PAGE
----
Communicate very regularly, much more than normally
Freedom of choice, particularly whether students prefer to engage with lecture content online or in-person
Attractive, structured VLE sites. Use of tools such as Jamboard or Padlet for engagement prior to live sessions.
Distance learning/teaching has potentially huge accessibility benefits for disabled students and staff in enabling them to participate. I hope this can be carried forward.
The presentations and discussions pointed towards an increased role for flipped learning and the use of digital resources and asynchronous activities to allow students to engage flexibly with module content. Participants noted the potential for this to create space for in-person sessions that focus on higher-order activities encouraging analysis and application of learning. These may include, for example, student-led investigations and practical work, problem-based learning activities, discussions, or debates facilitated by teaching staff. As was explored in previous postings, this also has the potential to make space within sessions for community building, informal discussion of how things are going, and some attention to affective aspects of learning through, for example, icebreakers, checkpoints and reflective activities). The new Flipped Learning Toolkit aims to provide a concise, searchable resource for all staff who are looking to explore this further. Designed by the PDLT and Academic Practice teams it aims to introduce the core principles of flipped learning, and how to approach introducing flipped learning to your module or programme of study.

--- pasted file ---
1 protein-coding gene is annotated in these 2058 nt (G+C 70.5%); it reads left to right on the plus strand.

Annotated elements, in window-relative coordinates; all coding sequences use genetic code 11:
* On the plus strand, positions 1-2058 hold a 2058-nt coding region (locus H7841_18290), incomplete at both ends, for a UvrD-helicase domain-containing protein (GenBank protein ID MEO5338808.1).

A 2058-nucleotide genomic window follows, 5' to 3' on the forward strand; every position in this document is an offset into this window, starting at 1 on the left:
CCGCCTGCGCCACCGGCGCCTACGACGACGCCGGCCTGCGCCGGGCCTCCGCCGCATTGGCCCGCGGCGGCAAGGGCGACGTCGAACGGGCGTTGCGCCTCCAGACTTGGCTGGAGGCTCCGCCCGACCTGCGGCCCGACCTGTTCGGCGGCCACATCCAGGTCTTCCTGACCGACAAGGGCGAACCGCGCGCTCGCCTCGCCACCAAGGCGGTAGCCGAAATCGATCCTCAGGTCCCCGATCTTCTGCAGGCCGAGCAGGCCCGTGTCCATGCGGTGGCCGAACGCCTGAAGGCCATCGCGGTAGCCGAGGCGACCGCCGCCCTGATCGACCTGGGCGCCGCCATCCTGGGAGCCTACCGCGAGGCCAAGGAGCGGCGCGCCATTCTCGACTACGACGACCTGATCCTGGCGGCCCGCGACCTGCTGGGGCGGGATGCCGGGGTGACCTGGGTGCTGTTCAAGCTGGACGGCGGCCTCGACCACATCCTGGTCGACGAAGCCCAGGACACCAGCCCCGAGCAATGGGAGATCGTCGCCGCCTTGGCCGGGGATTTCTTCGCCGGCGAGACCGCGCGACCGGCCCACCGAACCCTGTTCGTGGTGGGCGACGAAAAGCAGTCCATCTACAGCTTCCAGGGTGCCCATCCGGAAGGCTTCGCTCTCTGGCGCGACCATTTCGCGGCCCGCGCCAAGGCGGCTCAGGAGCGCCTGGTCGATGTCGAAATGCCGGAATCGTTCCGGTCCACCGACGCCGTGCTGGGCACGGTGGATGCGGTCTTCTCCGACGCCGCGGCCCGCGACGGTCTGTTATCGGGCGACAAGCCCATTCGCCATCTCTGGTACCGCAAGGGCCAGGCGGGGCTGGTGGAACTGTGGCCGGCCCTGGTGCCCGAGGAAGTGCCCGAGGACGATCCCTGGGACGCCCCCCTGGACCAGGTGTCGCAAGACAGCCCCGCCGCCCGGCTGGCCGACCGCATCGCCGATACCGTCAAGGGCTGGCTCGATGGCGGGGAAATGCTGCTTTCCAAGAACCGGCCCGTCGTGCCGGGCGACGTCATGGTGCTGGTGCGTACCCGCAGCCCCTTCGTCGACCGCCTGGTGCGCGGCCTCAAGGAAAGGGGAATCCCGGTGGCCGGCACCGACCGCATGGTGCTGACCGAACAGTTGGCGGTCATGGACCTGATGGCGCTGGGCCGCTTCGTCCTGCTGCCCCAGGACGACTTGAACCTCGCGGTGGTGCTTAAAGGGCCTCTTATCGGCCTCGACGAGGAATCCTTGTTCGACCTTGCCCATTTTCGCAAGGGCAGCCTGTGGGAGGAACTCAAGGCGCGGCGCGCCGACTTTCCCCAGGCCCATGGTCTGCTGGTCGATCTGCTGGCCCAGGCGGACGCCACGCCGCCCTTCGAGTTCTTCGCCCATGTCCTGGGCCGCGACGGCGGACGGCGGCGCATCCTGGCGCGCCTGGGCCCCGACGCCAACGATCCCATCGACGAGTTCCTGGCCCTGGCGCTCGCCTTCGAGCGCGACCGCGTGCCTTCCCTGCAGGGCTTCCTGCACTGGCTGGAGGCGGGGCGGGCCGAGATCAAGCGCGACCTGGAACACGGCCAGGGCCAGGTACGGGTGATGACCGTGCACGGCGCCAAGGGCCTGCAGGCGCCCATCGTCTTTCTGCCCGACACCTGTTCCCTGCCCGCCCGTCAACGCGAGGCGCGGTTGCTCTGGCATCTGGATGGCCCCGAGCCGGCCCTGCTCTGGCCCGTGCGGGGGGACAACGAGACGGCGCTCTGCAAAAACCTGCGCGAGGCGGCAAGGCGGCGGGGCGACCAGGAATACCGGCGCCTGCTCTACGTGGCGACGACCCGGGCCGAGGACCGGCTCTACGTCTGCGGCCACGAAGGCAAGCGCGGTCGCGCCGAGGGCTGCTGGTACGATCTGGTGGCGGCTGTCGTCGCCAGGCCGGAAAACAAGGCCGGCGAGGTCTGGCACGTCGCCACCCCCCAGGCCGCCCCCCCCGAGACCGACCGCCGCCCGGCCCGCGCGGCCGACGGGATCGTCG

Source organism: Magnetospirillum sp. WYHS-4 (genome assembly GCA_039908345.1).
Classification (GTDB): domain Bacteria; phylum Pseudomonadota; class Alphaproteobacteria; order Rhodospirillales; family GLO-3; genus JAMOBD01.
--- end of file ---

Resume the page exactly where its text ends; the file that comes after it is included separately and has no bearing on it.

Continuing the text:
The recordings, resources and discussions from both events have been made available in the following mini-site:
There will be further opportunities to continue these conversations in the Annual Learning and Teaching Conference which this year takes as its theme “The Changing University“. This will be held online on Friday 2 July 2021 and the deadline for contributions is Friday 21st May.